Science aside, there are plenty of other visible differences between the two animals. Gophers, for example, have hairless tails, protruding yellow or brownish teeth, and fur-lined cheek pockets for storing food—all traits that make them different from groundhogs. The feet of gophers are often pink, while groundhogs have brown or black feet. And while the tiny gopher tends to weigh around two or so pounds, groundhogs can grow to around 13 pounds.

While both types of rodent eat mostly vegetation, gophers prefer roots and tubers (much to the dismay of gardeners trying to plant new specimens), while groundhogs like vegetation and fruits. This means that the former animals rarely emerge from their burrows, while the latter are more commonly seen out and about.

Groundhogs "have burrows underground they use for safety, and they hibernate in their burrows," Blumstein says. "They're active during the day above ground, eating a variety of plants and running back to their burrows to safety. If it's too hot, they'll go back into their burrow. If the weather gets crappy, they'll go back into their burrow during the day as well."

But that doesn't necessarily mean that gophers are the more reclusive of the two, as groundhogs famously hibernate during the winter. Gophers, on the other hand, remain active—and wreck lawns—year-round.

"What's really interesting is if you go to a place where there's gophers, in the spring, what you'll see are what is called eskers," or winding mounds of soil, Blumstein says [PDF]. "Basically, they dig all winter long through the earth, but then they tunnel through snow, and they leave dirt in these snow tunnels."

If all this rodent talk has you now thinking about woodchucks and other woodland creatures, know that groundhogs have plenty of nicknames, including "whistle-pig" and "woodchuck," while the only nicknames for gophers appear to be bitter monikers coined by Wisconsin Badgers fans.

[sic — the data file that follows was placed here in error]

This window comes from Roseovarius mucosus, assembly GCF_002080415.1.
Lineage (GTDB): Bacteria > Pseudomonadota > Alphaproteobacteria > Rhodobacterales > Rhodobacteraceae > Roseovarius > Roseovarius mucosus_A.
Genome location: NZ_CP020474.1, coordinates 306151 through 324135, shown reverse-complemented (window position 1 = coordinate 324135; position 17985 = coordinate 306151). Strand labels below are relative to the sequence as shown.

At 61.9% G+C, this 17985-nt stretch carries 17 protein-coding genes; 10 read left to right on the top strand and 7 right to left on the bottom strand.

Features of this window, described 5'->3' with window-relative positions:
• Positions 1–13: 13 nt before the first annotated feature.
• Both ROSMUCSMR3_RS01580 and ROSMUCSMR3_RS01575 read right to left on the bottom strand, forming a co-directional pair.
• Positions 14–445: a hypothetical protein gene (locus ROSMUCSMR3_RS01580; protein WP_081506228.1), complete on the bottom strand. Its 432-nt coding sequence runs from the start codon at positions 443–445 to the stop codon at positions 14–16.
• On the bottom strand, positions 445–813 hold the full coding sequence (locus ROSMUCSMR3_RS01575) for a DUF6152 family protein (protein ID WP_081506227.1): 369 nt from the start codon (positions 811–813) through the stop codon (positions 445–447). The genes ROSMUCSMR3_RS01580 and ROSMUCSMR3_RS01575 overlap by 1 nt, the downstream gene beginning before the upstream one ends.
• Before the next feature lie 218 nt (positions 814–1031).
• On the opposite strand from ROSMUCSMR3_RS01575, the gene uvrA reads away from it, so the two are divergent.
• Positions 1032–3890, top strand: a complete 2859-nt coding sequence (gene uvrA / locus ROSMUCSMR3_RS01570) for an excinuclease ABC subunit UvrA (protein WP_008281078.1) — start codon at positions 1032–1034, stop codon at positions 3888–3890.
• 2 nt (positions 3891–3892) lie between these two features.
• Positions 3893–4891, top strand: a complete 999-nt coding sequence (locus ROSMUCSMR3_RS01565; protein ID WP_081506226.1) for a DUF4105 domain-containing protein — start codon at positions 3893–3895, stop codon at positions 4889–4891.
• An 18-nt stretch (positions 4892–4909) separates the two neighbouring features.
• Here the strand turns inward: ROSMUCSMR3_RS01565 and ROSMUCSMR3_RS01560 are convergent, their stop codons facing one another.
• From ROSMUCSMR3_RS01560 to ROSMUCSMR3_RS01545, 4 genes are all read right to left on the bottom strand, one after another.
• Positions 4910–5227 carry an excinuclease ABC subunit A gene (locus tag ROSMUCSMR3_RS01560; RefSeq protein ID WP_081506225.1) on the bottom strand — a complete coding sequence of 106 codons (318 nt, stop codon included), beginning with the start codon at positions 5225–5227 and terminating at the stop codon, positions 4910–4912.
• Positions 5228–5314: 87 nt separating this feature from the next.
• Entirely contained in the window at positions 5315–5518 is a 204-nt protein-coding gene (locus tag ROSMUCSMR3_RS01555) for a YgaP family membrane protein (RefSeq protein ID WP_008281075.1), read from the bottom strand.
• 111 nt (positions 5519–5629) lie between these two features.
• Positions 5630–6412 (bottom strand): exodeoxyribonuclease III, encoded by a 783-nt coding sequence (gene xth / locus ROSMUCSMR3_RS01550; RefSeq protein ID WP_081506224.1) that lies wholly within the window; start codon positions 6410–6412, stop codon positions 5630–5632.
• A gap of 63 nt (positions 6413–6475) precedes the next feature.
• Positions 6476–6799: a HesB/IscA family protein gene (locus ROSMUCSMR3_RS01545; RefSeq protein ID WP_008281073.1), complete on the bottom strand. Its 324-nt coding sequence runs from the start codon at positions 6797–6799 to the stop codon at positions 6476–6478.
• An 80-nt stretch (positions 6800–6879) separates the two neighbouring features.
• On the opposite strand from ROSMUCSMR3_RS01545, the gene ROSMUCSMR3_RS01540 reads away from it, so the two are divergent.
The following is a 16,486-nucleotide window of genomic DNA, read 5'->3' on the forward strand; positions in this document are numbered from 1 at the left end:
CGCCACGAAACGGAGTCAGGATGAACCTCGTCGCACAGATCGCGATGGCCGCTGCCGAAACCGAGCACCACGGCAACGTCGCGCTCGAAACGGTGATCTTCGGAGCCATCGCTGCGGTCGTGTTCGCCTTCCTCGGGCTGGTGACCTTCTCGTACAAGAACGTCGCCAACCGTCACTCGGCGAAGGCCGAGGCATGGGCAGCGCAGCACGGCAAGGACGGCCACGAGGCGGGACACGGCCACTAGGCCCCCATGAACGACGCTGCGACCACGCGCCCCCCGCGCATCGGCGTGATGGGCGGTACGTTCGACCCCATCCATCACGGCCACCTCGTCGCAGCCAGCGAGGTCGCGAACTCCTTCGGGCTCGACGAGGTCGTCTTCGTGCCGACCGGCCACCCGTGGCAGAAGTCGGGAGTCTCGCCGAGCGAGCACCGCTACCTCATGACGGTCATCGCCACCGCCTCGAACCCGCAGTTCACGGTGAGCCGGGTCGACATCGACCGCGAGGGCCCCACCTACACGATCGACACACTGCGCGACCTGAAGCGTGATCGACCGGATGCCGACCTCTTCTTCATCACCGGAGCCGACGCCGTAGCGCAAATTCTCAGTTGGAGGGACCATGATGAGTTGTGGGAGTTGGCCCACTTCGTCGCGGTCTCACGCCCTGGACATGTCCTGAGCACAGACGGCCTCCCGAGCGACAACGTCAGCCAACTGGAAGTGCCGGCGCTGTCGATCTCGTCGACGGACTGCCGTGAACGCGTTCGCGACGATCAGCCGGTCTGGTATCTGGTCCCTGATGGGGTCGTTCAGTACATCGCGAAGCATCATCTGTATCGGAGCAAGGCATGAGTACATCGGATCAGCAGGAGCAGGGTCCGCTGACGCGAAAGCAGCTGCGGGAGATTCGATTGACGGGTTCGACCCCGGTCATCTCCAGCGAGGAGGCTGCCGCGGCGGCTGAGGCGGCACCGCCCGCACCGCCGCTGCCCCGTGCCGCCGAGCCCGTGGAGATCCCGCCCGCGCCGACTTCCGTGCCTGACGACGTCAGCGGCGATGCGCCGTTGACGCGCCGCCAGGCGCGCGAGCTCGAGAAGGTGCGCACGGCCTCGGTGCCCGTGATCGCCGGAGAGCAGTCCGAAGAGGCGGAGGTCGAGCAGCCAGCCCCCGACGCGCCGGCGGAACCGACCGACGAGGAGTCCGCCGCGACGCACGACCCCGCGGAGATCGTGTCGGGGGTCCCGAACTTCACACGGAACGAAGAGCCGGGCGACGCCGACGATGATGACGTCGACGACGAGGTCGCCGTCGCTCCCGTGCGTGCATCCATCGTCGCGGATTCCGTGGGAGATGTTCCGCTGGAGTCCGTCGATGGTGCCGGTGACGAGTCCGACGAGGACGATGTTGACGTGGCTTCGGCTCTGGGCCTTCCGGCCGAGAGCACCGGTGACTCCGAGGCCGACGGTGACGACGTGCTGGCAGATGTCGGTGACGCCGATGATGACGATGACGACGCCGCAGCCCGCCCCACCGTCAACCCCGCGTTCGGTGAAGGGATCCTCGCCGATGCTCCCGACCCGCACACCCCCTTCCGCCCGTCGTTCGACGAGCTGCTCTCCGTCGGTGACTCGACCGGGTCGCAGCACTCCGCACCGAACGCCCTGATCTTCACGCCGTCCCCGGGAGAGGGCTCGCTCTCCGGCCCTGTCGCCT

Have you got a Big Question you'd like us to answer? If so, let us know by emailing us at

Watch Christmas Island’s Annual Crab Migration on Google Street View

Every year, the 45 million or so red crabs on the remote Australian territory of Christmas Island migrate en masse from their forest burrows down to the ocean to mate, and so the female crabs can release their eggs into the sea to hatch. The migration starts during the fall, and the number of crabs on the beach often peaks in December. This year, you don’t have to be on Christmas Island to witness the spectacular crustacean event, as New Atlas reports. You can see it on Google Street View.

Watching the sheer density of crabs scuttling across roads, boardwalks, and beaches is a rare visual treat. According to the Google blog, this year’s crabtacular finale is forecasted for December 16, and Parks Australia crab expert Alasdair Grigg will be there with the Street View Trekker to capture it. That is likely to be the day when crab populations on the beaches will be at their peak, giving you the best view of the action.

Crabs scuttle across the forest floor while a man with a Google Street View Trekker walks behind them.

Google Street View is already a repository for a number of armchair travel experiences. You can digitally explore remote locations in Antarctica, recreations of ancient cities, and even the International Space Station. You can essentially see the whole world without ever logging off your computer.

Sadly, because Street View isn’t live, you won’t be able to see the migration as it happens. The image collection won’t be available until sometime in early 2018. But it’ll be worth the wait, we promise. For a sneak preview, watch Parks Australia’s video of the 2012 event here.

[h/t New Atlas]